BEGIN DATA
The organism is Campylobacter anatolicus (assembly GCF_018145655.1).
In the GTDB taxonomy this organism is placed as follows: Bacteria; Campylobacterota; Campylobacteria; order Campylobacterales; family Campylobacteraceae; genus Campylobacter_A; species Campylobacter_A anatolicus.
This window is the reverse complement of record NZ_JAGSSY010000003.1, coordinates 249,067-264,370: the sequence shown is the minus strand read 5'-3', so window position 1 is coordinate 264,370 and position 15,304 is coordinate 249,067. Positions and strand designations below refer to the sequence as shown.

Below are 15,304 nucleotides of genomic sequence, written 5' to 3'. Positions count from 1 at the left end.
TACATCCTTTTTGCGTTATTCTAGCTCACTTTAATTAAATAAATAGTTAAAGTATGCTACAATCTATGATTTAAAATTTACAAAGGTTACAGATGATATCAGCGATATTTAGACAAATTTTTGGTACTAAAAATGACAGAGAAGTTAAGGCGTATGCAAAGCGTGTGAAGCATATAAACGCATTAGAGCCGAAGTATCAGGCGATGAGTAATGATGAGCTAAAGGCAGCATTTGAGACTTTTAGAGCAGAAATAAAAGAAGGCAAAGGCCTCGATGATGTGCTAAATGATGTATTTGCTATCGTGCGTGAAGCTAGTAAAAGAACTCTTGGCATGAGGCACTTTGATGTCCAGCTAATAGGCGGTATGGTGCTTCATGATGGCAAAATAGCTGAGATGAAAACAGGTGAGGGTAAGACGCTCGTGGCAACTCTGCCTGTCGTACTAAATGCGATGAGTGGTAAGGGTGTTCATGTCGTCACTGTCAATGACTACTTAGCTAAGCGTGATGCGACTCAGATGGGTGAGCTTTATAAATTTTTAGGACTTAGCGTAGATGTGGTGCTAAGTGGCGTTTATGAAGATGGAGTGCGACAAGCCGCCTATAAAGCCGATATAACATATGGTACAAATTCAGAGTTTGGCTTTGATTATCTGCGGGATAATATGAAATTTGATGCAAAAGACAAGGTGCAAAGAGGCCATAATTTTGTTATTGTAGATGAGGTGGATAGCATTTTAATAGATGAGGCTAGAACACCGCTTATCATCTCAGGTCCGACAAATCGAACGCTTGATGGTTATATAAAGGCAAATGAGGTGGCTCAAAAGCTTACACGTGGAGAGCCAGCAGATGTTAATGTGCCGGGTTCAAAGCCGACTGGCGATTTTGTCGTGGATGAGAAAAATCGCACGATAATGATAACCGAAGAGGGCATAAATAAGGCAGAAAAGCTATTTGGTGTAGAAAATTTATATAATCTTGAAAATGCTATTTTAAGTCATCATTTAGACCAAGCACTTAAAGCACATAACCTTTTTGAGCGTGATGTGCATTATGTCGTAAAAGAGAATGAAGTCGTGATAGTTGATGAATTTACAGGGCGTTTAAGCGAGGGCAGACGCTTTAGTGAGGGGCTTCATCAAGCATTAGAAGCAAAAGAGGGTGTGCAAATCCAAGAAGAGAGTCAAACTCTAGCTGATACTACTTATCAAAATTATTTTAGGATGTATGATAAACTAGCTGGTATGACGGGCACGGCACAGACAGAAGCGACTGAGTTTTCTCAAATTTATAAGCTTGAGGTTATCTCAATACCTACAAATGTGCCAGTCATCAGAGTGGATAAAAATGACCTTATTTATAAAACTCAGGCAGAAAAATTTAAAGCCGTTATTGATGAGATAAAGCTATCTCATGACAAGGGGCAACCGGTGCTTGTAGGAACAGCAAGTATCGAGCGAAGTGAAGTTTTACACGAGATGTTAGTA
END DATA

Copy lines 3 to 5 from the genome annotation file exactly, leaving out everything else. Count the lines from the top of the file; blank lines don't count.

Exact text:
This window is the reverse complement of record NZ_JAGSSY010000003.1, coordinates 249,067-264,370: the sequence shown is the minus strand read 5'-3', so window position 1 is coordinate 264,370 and position 15,304 is coordinate 249,067. Positions and strand designations below refer to the sequence as shown.

Below are 15,304 nucleotides of genomic sequence, written 5' to 3'. Positions count from 1 at the left end.
TACATCCTTTTTGCGTTATTCTAGCTCACTTTAATTAAATAAATAGTTAAAGTATGCTACAATCTATGATTTAAAATTTACAAAGGTTACAGATGATATCAGCGATATTTAGACAAATTTTTGGTACTAAAAATGACAGAGAAGTTAAGGCGTATGCAAAGCGTGTGAAGCATATAAACGCATTAGAGCCGAAGTATCAGGCGATGAGTAATGATGAGCTAAAGGCAGCATTTGAGACTTTTAGAGCAGAAATAAAAGAAGGCAAAGGCCTCGATGATGTGCTAAATGATGTATTTGCTATCGTGCGTGAAGCTAGTAAAAGAACTCTTGGCATGAGGCACTTTGATGTCCAGCTAATAGGCGGTATGGTGCTTCATGATGGCAAAATAGCTGAGATGAAAACAGGTGAGGGTAAGACGCTCGTGGCAACTCTGCCTGTCGTACTAAATGCGATGAGTGGTAAGGGTGTTCATGTCGTCACTGTCAATGACTACTTAGCTAAGCGTGATGCGACTCAGATGGGTGAGCTTTATAAATTTTTAGGACTTAGCGTAGATGTGGTGCTAAGTGGCGTTTATGAAGATGGAGTGCGACAAGCCGCCTATAAAGCCGATATAACATATGGTACAAATTCAGAGTTTGGCTTTGATTATCTGCGGGATAATATGAAATTTGATGCAAAAGACAAGGTGCAAAGAGGCCATAATTTTGTTATTGTAGATGAGGTGGATAGCATTTTAATAGATGAGGCTAGAACACCGCTTATCATCTCAGGTCCGACAAATCGAACGCTTGATGGTTATATAAAGGCAAATGAGGTGGCTCAAAAGCTTACACGTGGAGAGCCAGCAGATGTTAATGTGCCGGGTTCAAAGCCGACTGGCGATTTTGTCGTGGATGAGAAAAATCGCACGATAATGATAACCGAAGAGGGCATAAATAAGGCAGAAAAGCTATTTGGTGTAGAAAATTTATATAATCTTGAAAATGCTATTTTAAGTCATCATTTAGACCAAGCACTTAAAGCACATAACCTTTTTGAGCGTGATGTGCATTATGTCGTAAAAGAGAATGAAGTCGTGATAGTTGATGAATTTACAGGGCGTTTAAGCGAGGGCAGACGCTTTAGTGAGGGGCTTCATCAAGCATTAGAAGCAAAAGAGGGTGTGCAAATCCAAGAAGAGAGTCAAACTCTAGCTGATACTACTTATCAAAATTATTTTAGGATGTATGATAAACTAGCTGGTATGACGGGCACGGCACAGACAGAAGCGACTGAGTTTTCTCAAATTTATAAGCTTGAGGTTATCTCAATACCTACAAATGTGCCAGTCATCAGAGTGGATAAAAATGACCTTATTTATAAAACTCAGGCAGAAAAATTTAAAGCCGTTATTGATGAGATAAAGCTATCTCATGACAAGGGGCAACCGGTGCTTGTAGGAACAGCAAGTATCGAGCGAAGTGAAGTTTTACACGAGATGTTAGTA